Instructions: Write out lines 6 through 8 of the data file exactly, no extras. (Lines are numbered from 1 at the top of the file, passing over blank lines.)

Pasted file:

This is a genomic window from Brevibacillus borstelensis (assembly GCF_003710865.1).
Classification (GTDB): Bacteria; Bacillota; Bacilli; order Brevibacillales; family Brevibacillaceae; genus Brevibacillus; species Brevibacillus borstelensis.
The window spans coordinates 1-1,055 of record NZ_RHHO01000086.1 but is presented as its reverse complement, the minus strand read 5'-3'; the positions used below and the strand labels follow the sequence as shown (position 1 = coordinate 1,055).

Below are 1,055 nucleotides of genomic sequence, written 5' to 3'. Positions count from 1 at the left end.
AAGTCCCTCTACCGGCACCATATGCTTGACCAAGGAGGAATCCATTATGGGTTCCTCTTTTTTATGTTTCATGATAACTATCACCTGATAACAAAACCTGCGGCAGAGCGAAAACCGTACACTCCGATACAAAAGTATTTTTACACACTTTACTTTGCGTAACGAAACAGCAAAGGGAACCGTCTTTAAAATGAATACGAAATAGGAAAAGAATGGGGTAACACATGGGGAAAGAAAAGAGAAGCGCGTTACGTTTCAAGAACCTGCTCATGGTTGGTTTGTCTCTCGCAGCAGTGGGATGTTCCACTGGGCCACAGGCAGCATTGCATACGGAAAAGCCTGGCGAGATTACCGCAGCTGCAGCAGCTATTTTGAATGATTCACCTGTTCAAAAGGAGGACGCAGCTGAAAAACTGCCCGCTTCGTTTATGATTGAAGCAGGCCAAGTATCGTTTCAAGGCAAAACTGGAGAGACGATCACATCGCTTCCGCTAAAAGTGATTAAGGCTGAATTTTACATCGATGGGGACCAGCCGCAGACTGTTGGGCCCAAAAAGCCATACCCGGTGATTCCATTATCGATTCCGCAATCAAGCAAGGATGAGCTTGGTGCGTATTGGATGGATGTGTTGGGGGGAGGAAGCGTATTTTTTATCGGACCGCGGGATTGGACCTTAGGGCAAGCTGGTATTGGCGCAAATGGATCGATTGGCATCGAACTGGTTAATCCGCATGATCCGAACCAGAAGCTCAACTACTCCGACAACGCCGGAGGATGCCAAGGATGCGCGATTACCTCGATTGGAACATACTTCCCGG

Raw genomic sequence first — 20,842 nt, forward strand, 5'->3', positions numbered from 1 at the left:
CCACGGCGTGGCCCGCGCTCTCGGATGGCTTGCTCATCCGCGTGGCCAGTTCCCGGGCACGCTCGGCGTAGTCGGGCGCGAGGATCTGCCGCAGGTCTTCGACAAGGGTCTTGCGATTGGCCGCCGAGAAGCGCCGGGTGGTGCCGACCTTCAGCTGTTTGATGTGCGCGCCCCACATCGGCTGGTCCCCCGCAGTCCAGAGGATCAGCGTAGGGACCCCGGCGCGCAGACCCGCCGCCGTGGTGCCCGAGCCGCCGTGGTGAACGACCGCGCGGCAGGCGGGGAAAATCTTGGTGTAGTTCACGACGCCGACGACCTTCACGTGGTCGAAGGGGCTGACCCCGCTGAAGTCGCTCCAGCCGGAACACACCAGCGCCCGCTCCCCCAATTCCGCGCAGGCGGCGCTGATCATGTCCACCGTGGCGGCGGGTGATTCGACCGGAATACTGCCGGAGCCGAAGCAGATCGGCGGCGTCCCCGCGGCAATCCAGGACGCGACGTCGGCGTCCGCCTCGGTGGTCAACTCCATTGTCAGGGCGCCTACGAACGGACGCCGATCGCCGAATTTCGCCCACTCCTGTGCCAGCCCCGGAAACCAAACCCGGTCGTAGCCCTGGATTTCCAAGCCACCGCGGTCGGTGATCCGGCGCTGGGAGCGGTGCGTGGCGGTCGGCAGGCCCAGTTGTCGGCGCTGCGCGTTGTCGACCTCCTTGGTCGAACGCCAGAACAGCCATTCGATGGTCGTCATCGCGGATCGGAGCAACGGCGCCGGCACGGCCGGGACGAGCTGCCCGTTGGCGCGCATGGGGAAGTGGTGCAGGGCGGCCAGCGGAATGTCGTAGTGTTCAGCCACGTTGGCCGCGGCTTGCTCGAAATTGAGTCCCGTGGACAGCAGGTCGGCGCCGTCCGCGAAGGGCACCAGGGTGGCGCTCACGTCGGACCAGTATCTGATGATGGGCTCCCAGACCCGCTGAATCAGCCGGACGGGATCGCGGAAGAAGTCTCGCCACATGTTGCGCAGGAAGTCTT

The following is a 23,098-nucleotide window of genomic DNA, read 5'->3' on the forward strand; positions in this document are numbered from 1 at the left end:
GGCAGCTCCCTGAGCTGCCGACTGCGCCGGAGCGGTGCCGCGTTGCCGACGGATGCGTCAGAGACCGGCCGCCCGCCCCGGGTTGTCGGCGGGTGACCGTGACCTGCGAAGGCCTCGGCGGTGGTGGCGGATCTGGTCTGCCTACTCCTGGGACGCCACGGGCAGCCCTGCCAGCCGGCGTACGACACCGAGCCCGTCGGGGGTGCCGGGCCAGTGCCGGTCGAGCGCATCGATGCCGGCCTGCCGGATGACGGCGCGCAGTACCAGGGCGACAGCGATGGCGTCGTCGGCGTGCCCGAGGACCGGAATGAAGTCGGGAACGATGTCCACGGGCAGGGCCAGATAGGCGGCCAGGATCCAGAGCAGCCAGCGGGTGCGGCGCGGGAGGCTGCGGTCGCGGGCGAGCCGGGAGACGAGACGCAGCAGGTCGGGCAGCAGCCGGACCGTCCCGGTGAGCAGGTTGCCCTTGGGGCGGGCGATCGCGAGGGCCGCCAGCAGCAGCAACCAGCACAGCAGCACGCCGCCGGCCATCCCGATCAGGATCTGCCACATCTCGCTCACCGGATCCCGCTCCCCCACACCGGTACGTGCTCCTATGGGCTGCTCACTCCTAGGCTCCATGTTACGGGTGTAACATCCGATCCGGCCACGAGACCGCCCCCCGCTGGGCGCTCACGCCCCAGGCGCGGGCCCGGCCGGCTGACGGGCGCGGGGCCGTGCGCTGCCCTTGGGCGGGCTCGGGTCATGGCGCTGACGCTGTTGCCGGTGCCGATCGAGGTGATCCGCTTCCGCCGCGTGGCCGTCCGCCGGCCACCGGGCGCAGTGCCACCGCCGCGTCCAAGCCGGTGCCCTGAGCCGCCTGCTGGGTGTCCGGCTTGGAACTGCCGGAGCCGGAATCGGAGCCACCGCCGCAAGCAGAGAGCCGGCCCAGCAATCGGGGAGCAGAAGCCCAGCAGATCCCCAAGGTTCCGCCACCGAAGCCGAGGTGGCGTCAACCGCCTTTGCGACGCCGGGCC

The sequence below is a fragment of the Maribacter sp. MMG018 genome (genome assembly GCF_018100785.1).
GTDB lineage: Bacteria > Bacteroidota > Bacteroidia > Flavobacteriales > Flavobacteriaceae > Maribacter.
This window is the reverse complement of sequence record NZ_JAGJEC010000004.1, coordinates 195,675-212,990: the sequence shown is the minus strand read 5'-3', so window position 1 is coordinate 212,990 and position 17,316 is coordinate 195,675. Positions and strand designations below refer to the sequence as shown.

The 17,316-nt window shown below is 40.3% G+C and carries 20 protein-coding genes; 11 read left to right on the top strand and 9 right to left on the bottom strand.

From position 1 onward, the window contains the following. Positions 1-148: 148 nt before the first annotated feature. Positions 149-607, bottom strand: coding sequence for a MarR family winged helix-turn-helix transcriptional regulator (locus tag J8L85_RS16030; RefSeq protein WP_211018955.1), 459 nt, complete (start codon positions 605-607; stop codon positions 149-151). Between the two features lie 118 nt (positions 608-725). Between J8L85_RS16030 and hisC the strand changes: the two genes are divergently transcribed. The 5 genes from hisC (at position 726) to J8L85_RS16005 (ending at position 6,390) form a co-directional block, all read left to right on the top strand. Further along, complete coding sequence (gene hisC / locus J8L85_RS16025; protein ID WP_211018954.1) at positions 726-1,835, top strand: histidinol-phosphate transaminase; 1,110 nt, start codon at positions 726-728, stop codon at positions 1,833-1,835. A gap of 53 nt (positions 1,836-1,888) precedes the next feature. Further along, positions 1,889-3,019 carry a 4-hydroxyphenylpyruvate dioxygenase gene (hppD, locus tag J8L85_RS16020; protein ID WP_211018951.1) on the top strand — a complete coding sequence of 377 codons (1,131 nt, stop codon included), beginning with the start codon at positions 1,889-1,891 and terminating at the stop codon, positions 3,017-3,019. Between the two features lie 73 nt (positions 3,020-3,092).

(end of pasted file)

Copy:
Raw genomic sequence first — 20,842 nt, forward strand, 5'->3', positions numbered from 1 at the left:
CCACGGCGTGGCCCGCGCTCTCGGATGGCTTGCTCATCCGCGTGGCCAGTTCCCGGGCACGCTCGGCGTAGTCGGGCGCGAGGATCTGCCGCAGGTCTTCGACAAGGGTCTTGCGATTGGCCGCCGAGAAGCGCCGGGTGGTGCCGACCTTCAGCTGTTTGATGTGCGCGCCCCACATCGGCTGGTCCCCCGCAGTCCAGAGGATCAGCGTAGGGACCCCGGCGCGCAGACCCGCCGCCGTGGTGCCCGAGCCGCCGTGGTGAACGACCGCGCGGCAGGCGGGGAAAATCTTGGTGTAGTTCACGACGCCGACGACCTTCACGTGGTCGAAGGGGCTGACCCCGCTGAAGTCGCTCCAGCCGGAACACACCAGCGCCCGCTCCCCCAATTCCGCGCAGGCGGCGCTGATCATGTCCACCGTGGCGGCGGGTGATTCGACCGGAATACTGCCGGAGCCGAAGCAGATCGGCGGCGTCCCCGCGGCAATCCAGGACGCGACGTCGGCGTCCGCCTCGGTGGTCAACTCCATTGTCAGGGCGCCTACGAACGGACGCCGATCGCCGAATTTCGCCCACTCCTGTGCCAGCCCCGGAAACCAAACCCGGTCGTAGCCCTGGATTTCCAAGCCACCGCGGTCGGTGATCCGGCGCTGGGAGCGGTGCGTGGCGGTCGGCAGGCCCAGTTGTCGGCGCTGCGCGTTGTCGACCTCCTTGGTCGAACGCCAGAACAGCCATTCGATGGTCGTCATCGCGGATCGGAGCAACGGCGCCGGCACGGCCGGGACGAGCTGCCCGTTGGCGCGCATGGGGAAGTGGTGCAGGGCGGCCAGCGGAATGTCGTAGTGTTCAGCCACGTTGGCCGCGGCTTGCTCGAAATTGAGTCCCGTGGACAGCAGGTCGGCGCCGTCCGCGAAGGGCACCAGGGTGGCGCTCACGTCGGACCAGTATCTGATGATGGGCTCCCAGACCCGCTGAATCAGCCGGACGGGATCGCGGAAGAAGTCTCGCCACATGTTGCGCAGGAAGTCTT

The following is a 23,098-nucleotide window of genomic DNA, read 5'->3' on the forward strand; positions in this document are numbered from 1 at the left end: